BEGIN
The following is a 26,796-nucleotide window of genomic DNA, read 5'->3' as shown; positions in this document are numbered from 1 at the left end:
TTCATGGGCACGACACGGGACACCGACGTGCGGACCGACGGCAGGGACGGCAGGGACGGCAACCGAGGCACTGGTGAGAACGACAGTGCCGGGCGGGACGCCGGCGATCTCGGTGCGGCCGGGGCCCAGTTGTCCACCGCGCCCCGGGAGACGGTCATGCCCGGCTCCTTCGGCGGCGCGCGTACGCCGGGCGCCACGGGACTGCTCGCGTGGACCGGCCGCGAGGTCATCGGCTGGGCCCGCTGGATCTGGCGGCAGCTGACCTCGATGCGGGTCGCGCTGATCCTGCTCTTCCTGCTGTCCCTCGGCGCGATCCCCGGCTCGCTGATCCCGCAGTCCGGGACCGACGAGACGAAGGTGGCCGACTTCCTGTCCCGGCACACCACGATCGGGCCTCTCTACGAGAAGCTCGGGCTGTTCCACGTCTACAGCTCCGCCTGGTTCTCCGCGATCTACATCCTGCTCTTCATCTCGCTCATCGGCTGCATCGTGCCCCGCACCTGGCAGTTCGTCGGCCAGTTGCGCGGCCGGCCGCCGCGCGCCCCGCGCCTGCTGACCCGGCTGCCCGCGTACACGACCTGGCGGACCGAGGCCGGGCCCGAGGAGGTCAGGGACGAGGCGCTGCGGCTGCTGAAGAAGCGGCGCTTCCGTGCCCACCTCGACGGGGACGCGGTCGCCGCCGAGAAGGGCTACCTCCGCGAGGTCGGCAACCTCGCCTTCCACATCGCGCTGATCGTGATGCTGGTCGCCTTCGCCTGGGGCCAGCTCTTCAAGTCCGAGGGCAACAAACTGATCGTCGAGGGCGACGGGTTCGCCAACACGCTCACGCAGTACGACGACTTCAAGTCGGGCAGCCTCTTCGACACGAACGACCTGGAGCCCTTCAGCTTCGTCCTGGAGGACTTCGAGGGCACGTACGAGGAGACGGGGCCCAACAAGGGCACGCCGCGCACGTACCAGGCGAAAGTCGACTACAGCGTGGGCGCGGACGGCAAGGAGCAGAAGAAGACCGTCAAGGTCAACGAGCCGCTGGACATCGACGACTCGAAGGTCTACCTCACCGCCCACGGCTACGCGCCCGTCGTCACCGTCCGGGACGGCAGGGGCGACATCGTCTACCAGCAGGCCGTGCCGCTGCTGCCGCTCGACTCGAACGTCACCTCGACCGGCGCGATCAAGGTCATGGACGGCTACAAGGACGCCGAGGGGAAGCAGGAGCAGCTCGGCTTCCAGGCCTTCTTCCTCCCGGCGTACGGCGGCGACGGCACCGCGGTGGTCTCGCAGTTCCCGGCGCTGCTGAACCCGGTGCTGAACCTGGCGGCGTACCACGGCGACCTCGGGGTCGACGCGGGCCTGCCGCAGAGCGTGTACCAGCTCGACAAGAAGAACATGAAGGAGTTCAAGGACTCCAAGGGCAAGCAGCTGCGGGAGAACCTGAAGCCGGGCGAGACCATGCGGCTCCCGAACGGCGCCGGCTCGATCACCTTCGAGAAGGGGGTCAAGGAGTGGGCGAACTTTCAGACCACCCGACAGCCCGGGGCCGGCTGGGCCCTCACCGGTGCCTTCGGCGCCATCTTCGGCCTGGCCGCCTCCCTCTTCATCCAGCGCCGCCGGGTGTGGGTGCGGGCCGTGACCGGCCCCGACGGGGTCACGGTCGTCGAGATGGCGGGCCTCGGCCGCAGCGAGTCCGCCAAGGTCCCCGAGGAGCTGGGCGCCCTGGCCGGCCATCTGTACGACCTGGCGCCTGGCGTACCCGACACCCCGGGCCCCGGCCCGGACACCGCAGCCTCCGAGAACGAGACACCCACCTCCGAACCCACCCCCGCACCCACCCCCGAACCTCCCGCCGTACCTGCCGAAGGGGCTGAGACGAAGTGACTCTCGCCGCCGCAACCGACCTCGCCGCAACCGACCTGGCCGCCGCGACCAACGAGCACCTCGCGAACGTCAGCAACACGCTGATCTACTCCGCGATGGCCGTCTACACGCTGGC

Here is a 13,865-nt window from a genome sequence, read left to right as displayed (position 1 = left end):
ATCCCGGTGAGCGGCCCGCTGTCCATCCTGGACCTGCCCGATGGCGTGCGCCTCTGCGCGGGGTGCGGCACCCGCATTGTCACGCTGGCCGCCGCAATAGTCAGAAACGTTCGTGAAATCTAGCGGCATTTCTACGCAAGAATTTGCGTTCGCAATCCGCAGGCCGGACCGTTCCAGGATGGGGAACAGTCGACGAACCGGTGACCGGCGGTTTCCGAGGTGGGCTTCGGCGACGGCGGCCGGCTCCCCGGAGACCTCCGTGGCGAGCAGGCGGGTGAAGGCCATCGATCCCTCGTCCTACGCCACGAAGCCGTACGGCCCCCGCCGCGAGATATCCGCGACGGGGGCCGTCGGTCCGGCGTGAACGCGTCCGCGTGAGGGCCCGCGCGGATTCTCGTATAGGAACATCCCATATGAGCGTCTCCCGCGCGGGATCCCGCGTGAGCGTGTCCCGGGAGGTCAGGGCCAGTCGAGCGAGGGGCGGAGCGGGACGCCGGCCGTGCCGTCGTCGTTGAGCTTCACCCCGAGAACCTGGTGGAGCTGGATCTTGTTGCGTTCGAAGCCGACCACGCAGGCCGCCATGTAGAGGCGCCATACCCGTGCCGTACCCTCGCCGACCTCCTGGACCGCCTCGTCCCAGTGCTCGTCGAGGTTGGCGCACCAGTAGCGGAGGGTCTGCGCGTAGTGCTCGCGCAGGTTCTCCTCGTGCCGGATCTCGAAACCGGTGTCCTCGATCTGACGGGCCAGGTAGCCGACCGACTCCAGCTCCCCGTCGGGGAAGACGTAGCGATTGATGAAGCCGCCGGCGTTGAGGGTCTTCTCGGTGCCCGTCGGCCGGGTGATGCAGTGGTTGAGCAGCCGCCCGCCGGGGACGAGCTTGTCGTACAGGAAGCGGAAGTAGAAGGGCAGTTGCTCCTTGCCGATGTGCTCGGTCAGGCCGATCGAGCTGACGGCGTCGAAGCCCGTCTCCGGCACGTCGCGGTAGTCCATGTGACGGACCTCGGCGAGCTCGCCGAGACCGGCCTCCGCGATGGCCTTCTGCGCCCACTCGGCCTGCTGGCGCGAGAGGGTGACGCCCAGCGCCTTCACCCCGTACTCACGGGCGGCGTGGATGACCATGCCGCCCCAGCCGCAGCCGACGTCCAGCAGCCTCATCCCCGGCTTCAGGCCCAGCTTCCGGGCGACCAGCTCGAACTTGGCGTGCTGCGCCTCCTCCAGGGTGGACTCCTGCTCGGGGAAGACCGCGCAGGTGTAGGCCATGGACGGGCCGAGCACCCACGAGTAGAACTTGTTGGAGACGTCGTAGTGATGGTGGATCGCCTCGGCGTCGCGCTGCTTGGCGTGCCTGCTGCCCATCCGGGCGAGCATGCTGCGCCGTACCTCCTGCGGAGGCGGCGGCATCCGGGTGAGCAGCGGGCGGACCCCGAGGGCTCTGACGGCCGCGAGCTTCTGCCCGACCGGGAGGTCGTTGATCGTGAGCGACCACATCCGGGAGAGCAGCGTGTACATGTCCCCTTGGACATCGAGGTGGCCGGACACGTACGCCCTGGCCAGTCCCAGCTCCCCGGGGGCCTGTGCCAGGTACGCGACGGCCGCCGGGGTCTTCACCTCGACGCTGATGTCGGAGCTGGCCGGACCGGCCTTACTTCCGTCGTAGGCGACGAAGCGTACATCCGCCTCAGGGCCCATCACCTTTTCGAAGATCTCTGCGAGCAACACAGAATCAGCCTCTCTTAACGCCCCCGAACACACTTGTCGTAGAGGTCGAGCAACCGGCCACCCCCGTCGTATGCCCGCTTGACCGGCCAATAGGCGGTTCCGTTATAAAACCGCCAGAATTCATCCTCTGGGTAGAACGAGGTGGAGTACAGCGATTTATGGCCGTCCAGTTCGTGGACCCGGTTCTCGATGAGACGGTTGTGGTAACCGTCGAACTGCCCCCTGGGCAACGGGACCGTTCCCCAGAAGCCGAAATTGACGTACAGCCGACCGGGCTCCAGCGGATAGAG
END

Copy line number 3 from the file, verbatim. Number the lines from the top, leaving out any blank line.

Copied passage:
Here is a 13,865-nt window from a genome sequence, read left to right as displayed (position 1 = left end):